Massachusetts Daily Collegian

Teleportation: good for America?

By Becky Wandel

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Katherine Mayo/Collegian

Katherine Mayo/Collegian

I was walking by the Integrative Learning Center the other day, in one of those January moments where I was in between warm places and would do just about anything to get where I was going. “Wouldn’t it be nice if I could teleport to the bus stop?” I thought to myself. “Wouldn’t it be nice if we could all?”

I do recognize that that wish gives me away as a member of a non-teleporting generation, because if teleportation really did exist there wouldn’t be any bus stops, as there wouldn’t be any buses at all.

I realized that, and consequently began to think about how sad that would be – a world without buses. Not getting to wave at the campus shuttle drivers – individuals that are also my classmates – and not getting stared down by the B43 drivers as I point to my University of Massachusetts sweatshirt to prove I’m a student because I don’t have my ID card. Those little moments would be gone.

More importantly though, a lot of bus driving jobs would be gone. The Pioneer Valley Transit Authority alone employs many people, and they’d all be out of work. That can’t be a good thing.

But also, those people could teleport too so, what do we do?

The “pro-teleportation” side of this argument is for the idealist – the trailblazer, the tycoon, the moon-shooter. It’s the type of American we all want to be – the 10-feet-tall storybook version of Andrew Carnegie, industrious and immortal. It’s not hard to argue for innovation, because it’s always been an undeniably “good” part of American rhetoric. We study inventors in elementary school and raise them up to the highest echelons of American folk hero-dom. They moved us forward, advanced the species and in short, made our lives better. What could be wrong with that?

The first argument against innovation is the one I’ve already mentioned: invention of one thing tends to makes another obsolete, with the latter fact usually meaning that with invention comes human suffering. Bus drivers, pilots and cabbies would all be out of work, and they’re not the only victims. Other traditional casualties of invention are the laborers. Innovation in the Anthropocene is built on the backs of oppressed people.

Teleportation feeling political yet? In the 21st century we can be rest assured that robots always screw on our toothpaste caps perfectly tight (if the tragic opening vignette of “Charlie and the Chocolate Factory” is to be believed) but is it really worth it?

Think of Mr. Bucket. Donald Trump did.

Trump wasn’t the first candidate for whom “let’s get those jobs back” stump speeches led to victory, but he was unprecedented in many other ways. In the wake of his surprising election, explanations were owed; a mythology was crafted in the pundit-verse, one of a forgotten class of white middle Americans, blue collar workers angered that their livelihoods were taken away by the innovative technologies of the coastal elite. Now, I say mythology not because this demographic doesn’t exist, but the degree to which their economic insecurity affected their vote is contested. That being said, Clinton’s surprising losses in rust belt states which often go blue gives legs to this narrative.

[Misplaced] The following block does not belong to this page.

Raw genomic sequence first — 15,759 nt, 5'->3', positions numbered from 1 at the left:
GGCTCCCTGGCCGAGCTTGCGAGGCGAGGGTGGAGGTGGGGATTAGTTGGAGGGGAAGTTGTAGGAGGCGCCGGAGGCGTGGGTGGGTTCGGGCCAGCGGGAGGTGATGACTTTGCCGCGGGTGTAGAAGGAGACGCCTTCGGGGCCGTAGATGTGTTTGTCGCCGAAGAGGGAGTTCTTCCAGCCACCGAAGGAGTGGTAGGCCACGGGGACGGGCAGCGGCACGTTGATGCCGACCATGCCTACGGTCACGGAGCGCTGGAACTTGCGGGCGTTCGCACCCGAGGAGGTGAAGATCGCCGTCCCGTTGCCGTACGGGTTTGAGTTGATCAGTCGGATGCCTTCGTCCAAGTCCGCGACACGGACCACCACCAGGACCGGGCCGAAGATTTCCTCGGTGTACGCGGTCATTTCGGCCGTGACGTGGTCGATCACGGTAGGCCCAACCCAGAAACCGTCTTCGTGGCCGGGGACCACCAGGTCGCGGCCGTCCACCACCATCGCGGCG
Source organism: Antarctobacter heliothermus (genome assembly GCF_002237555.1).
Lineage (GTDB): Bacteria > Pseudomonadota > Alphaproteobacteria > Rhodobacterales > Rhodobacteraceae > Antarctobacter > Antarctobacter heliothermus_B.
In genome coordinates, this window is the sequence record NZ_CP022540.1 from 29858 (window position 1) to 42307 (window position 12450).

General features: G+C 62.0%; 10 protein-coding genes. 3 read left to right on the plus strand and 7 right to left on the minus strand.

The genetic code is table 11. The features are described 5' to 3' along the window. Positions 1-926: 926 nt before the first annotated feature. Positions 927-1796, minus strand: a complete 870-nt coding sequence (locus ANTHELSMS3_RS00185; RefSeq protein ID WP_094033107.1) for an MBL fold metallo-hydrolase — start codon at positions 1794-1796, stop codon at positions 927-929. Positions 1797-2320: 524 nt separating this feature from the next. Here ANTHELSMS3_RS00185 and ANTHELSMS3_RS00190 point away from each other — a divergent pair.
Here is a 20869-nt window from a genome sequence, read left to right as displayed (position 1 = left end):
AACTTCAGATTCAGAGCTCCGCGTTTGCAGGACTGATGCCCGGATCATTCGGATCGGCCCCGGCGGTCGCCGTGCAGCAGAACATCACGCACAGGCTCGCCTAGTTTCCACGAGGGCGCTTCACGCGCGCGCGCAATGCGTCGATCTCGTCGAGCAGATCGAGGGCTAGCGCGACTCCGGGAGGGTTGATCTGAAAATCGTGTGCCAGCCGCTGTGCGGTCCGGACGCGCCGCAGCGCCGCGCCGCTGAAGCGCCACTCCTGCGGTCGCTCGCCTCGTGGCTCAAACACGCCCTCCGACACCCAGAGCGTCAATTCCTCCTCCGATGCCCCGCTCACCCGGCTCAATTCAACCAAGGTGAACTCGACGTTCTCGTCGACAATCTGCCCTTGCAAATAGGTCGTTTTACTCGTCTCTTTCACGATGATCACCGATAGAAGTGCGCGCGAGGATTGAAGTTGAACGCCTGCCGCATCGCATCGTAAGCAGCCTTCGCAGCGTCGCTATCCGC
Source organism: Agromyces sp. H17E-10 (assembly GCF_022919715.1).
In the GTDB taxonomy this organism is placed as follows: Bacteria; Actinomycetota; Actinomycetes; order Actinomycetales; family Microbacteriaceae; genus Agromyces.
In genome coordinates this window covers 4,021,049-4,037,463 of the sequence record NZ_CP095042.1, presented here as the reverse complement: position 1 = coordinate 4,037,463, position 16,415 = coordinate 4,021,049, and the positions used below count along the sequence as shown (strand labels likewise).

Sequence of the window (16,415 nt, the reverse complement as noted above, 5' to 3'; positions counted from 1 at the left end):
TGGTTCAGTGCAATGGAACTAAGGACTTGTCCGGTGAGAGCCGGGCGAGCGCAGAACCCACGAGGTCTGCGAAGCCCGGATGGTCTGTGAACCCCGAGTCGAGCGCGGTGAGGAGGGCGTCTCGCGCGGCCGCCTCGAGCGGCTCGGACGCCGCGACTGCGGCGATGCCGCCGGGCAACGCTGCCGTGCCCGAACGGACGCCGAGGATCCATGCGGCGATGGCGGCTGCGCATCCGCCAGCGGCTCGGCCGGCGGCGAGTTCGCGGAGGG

In his acceptance speech, Trump’s promise that “The forgotten men and women of our country will be forgotten no longer” was met with thunderous applause.

So would teleportation – and its innovation – be good for our country, even if it leaves forgotten American bodies in its wake?

The now infamous “coastal bias” most of us here at UMass tend to harbor would probably lead us to say yes. Yes, people get hurt in the process, but progress is the only way. As Americans, we even go so far as to think that innovation and progress are inevitable – which just isn’t true.

It is true that this always has always been the American way, but it doesn’t have to be. A post-teleportation American government could tax all the teleporters out of the country and put everyone back to work as a bus driver. We wouldn’t be able to teleport, but we also wouldn’t starve.

We have to decide if we would want that as a county. Everything from our government to our climate is asking us right now.

Is it still worth it to think for ourselves and our posterity, to fight for progress and diversity and justice, or would it be enough to just be happy, here and now, on a warm planet with a full belly and a job?

It’s a hard question to answer as someone who has never been on the losing end of an innovation boom. Make friends with a bus driver, maybe you can call and ask them when it’s time.

Becky Wandel is a Collegian columnist and can be reached at [email protected]

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